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Korean J Anesthesiol > Volume 6(2); 1973 > Article
Korean Journal of Anesthesiology 1973;6(2):171-184.
DOI: https://doi.org/10.4097/kjae.1973.6.2.171   
Study on the Impurities in Anesthetic Diethyl Ether .
Wha Sung Chung
Department of Anesthesiology, The Graduate School, Yonsei University, Korea.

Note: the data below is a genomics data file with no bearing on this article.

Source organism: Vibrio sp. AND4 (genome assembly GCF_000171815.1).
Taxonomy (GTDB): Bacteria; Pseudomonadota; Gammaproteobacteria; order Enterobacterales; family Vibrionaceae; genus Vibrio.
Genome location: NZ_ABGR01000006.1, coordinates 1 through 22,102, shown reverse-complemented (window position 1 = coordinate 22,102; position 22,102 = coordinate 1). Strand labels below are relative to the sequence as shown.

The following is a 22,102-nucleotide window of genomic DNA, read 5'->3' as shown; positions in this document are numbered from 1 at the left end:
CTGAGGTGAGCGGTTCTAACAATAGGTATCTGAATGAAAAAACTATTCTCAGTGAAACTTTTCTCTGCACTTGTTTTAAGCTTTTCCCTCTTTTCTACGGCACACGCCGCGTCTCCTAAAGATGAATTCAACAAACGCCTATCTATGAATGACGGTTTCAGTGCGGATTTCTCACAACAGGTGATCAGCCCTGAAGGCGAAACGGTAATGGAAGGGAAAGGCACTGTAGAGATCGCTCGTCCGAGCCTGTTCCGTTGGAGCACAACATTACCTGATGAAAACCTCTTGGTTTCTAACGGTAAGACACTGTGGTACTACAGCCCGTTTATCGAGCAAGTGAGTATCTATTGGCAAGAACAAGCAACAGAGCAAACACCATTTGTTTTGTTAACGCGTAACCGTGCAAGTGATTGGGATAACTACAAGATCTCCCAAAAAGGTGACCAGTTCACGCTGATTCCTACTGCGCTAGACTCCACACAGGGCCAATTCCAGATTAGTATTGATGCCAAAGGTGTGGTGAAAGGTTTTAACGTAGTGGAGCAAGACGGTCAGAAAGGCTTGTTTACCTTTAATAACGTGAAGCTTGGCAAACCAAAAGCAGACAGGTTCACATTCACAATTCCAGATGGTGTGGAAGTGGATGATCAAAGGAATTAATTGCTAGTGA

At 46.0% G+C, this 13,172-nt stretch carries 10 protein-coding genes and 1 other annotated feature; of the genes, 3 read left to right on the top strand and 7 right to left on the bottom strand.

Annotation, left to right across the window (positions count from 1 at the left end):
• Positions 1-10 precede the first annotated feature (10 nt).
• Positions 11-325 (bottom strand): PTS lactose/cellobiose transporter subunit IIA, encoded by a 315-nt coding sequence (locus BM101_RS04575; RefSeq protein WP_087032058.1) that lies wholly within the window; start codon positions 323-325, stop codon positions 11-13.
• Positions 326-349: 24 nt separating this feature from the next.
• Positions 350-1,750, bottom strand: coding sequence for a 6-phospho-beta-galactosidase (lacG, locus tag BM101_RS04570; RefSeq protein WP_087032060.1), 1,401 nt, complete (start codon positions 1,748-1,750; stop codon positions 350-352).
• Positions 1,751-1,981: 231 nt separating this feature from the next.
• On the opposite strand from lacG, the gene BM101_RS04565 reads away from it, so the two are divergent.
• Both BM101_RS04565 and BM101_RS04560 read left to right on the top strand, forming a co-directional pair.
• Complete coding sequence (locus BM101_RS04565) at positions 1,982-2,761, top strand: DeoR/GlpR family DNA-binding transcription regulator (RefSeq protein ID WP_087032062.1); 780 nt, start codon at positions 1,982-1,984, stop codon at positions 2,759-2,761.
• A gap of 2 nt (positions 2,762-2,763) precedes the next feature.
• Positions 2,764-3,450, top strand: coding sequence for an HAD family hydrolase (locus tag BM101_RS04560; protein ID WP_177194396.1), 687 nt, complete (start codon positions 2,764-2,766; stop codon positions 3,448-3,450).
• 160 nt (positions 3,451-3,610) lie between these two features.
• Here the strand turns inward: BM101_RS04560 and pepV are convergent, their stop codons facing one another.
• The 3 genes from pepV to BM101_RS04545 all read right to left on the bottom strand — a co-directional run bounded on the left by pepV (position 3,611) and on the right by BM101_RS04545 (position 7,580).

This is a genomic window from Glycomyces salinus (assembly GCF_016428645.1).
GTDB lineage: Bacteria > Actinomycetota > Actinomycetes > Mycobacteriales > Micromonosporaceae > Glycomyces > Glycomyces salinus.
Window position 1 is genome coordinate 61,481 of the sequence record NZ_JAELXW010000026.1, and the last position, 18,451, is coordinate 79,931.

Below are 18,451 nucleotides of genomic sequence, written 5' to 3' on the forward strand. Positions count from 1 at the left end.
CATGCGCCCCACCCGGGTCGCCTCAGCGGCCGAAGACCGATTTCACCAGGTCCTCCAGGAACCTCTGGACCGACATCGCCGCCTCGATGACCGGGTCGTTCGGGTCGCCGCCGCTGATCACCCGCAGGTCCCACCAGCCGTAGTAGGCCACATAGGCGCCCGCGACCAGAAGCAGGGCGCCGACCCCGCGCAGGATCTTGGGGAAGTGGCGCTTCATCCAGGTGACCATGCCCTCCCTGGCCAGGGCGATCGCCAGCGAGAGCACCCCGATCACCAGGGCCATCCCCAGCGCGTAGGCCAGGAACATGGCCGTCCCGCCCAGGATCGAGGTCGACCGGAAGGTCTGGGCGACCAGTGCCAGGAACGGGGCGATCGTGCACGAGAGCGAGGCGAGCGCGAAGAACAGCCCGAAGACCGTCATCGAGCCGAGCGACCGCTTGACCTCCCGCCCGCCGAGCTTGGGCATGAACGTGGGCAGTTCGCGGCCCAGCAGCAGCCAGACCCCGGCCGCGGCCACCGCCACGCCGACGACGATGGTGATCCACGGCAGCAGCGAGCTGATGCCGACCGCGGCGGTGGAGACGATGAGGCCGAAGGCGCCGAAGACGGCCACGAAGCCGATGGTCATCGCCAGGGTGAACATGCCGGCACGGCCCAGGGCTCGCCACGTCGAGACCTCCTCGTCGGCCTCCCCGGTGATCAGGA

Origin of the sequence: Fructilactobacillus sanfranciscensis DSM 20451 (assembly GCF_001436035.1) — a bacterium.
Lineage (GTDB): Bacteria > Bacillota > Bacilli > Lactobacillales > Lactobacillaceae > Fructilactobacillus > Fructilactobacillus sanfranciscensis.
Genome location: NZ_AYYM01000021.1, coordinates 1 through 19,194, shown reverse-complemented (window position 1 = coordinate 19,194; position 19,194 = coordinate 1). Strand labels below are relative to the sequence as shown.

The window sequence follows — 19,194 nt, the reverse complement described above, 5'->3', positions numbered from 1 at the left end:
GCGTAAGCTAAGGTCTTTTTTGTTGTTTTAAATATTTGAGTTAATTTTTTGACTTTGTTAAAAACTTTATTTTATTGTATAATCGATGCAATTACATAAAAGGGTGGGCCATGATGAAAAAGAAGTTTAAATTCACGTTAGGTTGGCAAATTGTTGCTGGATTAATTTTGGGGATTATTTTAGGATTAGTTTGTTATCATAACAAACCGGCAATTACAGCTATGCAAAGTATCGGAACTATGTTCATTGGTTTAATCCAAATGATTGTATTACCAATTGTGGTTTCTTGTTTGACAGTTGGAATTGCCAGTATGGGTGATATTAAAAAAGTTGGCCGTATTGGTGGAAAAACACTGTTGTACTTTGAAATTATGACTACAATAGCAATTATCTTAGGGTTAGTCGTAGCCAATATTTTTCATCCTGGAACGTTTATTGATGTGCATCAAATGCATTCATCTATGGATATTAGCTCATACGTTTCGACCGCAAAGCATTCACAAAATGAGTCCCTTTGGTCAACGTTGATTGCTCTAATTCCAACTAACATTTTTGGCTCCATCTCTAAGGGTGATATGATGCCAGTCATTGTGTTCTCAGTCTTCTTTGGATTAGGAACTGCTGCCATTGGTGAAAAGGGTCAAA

The impurities of diethyl ether are mainly acetic aldehyde and ether peroxide. Other impurities are sulfuric acid, sulphur dioxide, mercaptane and ethyl ester. It was believed that these impurities are produced during production and storage. When we use ether containing impurities, inhalation of excessive peroxide can cause salivation, profuse bronchial secretion, lung edema and pneumonia. Excessive aldehyde also irritates the mucous membrane and can cause lacrimation, photophobia, conjunctivitis, an oppressive feeling of the chest, severe cough, headache, unconsciousness, bronchitis and pneumonia. It is well known that the deterioration of ether is favoured by contact with air, heat and sunlight. There are two opposite opinions on reuse of ether. Baskerville(1910) claimed that it should not be used for anesthesia twenty-four hours after the container is opened. However Harry and David Gold(1934) showed that, in ordinary anesthetic ether cans which were opened many times and stoppered with cork, the contents remaining pure by very delicate chemical tests for the usual impurities, aldehyde and peroxide, during a period of months. In order to measure the impurities of ether, four brands of ether for anesthesia were randomly selected for analysis. Type of containers and date of production in each group are as follows: Group I: Kong Shin Pharmaceutical Co. LTD., so called Korean made ether, 140 ml in brown, bottle one month old. Group II: May & Baker LTD., made in England, 100g(140 ml)can. Group III: Mallinckrodt Chemical Works, made in U.S.A., (1/4)lb(113.4 gm) can. Group IV: Showa Co., so called Japan made ether, 160 ml in brown bottle, fourteen months old in three samples and four years and six months old in another three samples, They were analysed by chemical tests for peroxide, aldehyde and acetic acid just after the containers were opened(zero day) and one, two, four, six and eight days later. Ethyl alcohol was analysed by gas chromatography. The results were as follows; Ether peroxide: Threshold limit value for U.S.P. is 7. 1 microgram/10 ml ether (0.025 mg of hydrogen peroxide/25 gm ether), In group I and III, they were within this value from zero to eight days but in group II and IV, they exceed this value already on zero day. Aldehyde: Threshold limit value in U.S.P. is 0.007mg/20ml ether(formaldehyde 0.0005%). In group I, there was nothing on zero day but after twenty-four hours it exceed threshold limit value and increased day by day up to eight days. In groups II, III and IV, they exceeded this value already on zero day, and increased day by day up to eight days but were below maximum allowable concentration for U.S.P. Acidity: The incidence was slightly increased day by day up to eight days but all were within normal range. By gas chromatography, analysis showed 4% ethyl alcohol in group III and IV. On the other hand, to ascertain the interrelationship between the production of impurities and the existence of alcohol or H2O2 in ether, 3% alcohol(group A), 6% alcohol(group B), H2O2 (600 microgramg%)(group C), and H2O2 with 3% alcohol together(group D) were added to ether respectively. In four groups, immediately after one, two, four, six and eight days after the containers were opened, they were analysed for peroxide, aldehyde and acidity. Peroxide: This was increased in all groups just after adding, and increased furthur day by day up to eight days when the increase was marked. Especially in group D, it increased sharply. Aldehycte: It was increased in all groups just after acding, and there after increased or decreased irregularly day by day up to eight days by which time it had increased markedly. Acidity: It was increased in all groups up to one and/or two days, there after decreased day by day up to eight days. However none of the groups exceeded the threshold limit value of 0.4 ml of N/50 NaOH. It was concluded that: 1. Impurities in ether for anesthesia are influenced by type of container for storage, date of its production, and duration after container is opened. 2. Ether for anesthesia should not be used for this purpose, if the original container has been opened longer than twenty four hours. 3. The production of impurities in ether was influenced by the presence of alcohol in ether. 4. It would be better to analyse the ether for impurities by chemical tests prior to clinical use.
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